We consulted our oracle and discovered that even stronger winds were forecast over the next 4 days – up to 25 mph for Friday (thanks very much MK, even if it did take a while to convince us you weren’t winding us up!). Being fairly inexperienced on the sea we decided to change our plans and head back inland, rather than get stuck out on a section of coast where the nearest road is a boggy 5 mile walk. Thankfully the wind had dropped a bit when we headed back in, but it was still a fair effort.



    Enjoyed the loch, despite extremely low and noisy RAF jets overhead dispelling the wilderness feeling a bit. We found that we could feel the vibrations they cause through our feet on the bottom of the canoe!



    We landed back at Kylesku about 6 pm and then drove north ~8 miles to the excellent campsite at Scourie. Got a really great pitch (of which there are many) overlooking the bay – plus there are showers and a pub onsite!

    Those with spotless homes have very dull lives.

  10. #10
    Join Date
    Apr 2006
    Location
    Luss, Loch Lomond, Scotland
    Posts
    48

    Default part 3

    Wednesday
    As this was the last day to be forecast to be calm we decided to try a more open-sea trip from Scourie bay, south along the coast to Badcall Bay. The sea was very calm and we enjoyed the new experience (to us) of long period swell waves that dip the boat below the horizon. Headed out and round between islands and the shore – keeping a good distance away from the rocky shore and reflected waves.

    Island of Dubh Sgeirean:


    Passed some very cool-looking sea-cliff caves at Geodh na Sporaiche but kept well out as there was ominous rumbling sounds emanating (and I’m too sensible/chicken).



    Rounded into the mouth of Badcall Bay and stopped on Eilean Riabhach for lunch – big waves on sea-ward side but a nice quiet bay facing inland.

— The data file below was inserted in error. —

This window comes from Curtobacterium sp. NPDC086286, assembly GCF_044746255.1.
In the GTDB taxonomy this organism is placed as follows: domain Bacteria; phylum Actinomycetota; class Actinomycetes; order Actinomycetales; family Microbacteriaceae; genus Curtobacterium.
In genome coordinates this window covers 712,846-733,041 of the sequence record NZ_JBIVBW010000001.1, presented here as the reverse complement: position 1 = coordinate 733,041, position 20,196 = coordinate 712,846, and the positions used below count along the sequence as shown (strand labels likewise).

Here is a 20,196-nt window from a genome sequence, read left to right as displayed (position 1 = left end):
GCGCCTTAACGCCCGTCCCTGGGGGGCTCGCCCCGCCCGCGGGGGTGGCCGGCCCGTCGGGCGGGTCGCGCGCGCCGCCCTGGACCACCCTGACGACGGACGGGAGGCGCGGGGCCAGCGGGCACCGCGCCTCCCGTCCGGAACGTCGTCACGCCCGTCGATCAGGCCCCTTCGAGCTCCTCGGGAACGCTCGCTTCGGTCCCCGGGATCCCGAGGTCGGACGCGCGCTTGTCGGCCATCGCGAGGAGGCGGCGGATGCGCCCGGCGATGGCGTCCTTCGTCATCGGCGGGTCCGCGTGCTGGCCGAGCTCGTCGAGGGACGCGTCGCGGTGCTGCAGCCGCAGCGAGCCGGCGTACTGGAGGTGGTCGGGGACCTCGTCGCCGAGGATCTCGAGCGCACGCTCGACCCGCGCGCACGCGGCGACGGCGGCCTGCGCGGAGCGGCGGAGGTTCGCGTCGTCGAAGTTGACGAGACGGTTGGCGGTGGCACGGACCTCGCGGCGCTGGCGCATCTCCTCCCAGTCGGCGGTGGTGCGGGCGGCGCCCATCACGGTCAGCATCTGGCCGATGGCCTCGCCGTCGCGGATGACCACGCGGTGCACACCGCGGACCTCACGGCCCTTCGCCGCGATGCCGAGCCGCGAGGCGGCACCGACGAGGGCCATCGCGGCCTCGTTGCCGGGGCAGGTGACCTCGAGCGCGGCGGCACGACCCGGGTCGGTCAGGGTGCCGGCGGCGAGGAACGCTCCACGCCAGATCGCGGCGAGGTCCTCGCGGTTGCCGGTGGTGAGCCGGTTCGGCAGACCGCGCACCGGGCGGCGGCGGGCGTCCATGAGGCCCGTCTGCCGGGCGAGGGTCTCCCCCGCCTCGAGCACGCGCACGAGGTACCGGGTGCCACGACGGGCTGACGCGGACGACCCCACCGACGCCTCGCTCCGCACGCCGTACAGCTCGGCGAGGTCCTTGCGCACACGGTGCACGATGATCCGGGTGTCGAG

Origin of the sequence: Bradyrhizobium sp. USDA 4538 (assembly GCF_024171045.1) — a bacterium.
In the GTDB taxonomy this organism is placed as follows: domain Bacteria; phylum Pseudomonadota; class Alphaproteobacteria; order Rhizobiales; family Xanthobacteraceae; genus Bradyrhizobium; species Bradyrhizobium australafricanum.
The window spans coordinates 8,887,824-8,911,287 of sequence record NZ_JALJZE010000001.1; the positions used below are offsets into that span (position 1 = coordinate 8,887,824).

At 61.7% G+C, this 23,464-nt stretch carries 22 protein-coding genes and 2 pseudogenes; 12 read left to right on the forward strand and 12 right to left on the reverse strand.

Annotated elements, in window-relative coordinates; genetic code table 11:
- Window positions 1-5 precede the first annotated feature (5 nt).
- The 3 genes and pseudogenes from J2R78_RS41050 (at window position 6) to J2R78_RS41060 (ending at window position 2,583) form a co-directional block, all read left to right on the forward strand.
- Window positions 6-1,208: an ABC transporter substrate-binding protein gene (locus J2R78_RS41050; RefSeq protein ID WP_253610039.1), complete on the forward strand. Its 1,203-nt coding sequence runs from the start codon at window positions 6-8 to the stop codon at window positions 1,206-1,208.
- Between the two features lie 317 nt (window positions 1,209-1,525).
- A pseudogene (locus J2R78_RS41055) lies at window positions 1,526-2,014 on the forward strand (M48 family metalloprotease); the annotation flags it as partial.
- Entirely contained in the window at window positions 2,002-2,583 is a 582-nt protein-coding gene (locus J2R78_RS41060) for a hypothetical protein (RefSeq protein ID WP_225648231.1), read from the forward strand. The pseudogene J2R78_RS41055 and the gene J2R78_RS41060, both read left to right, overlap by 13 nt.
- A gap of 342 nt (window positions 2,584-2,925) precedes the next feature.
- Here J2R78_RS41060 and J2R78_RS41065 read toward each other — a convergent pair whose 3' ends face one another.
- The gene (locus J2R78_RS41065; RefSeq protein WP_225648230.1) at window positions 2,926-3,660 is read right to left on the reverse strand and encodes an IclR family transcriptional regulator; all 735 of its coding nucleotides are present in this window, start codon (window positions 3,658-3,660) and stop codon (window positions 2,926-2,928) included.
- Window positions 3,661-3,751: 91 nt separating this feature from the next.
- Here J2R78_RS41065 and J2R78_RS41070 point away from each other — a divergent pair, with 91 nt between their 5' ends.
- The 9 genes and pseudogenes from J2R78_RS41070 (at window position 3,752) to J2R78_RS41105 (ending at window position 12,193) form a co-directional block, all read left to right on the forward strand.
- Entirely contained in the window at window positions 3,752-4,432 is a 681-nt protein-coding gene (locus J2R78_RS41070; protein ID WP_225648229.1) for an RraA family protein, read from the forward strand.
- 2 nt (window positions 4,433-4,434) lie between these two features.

As the skies clouded over slightly and we were pretty paranoid (considering Magikelly’s forecast) we decided not to explore the inviting bay but to head back after lunch. Got some good views of the Old Man of Stoer in the distance.



    Got back into Scourie without event, an enjoyable trip but it does need good weather, the thought of being out there in any sort of wind would be scarey. Managed to get to the shop in time for ice-creams (shuts at 5:30pm!) and watched the clouds come in over the bay with a good beer.




    Thursday
    Was overcast and rainy today as we headed out into the very explorable Loch Laxford, a sea loch with lots of shelter potential if we needed it. Put in at the boathouse ~1 mile north of Laxford Bridge.



    Paddled along the many island interspersed with fish farms and what we presumed to be mussel nets on long strings of black buoys (see background of photo above)? Headed on round and north into Loch Dughaill.




    Now this really is wilderness – no houses or huts to be seen (although sheep were around). This is a fantastic place and we had a wee explore of the many islands.



    Dipped back round into Loch Laxford and followed the northerly shore to the entrance to Loch Chadh Fi. The wind was in the right direction (finally) so we sailed down to the adventure school at the far end, waved and then made our way back to the car, weary after our longest day paddling so far (about 12 miles total although 2 were sailing).

    Those with spotless homes have very dull lives.

  11. #11
    Join Date
    Nov 2005
    Location
    Lochwinnoch, Scotland
    Posts
    16,908
    Journal Entries
    2

    Default

    I can't believe you have not posted the castle pictures yet. I think you are just toying with Wing

Posting Permissions

  • You may not post new threads
  • You may not post replies
  • You may not post attachments
  • You may not edit your posts
  •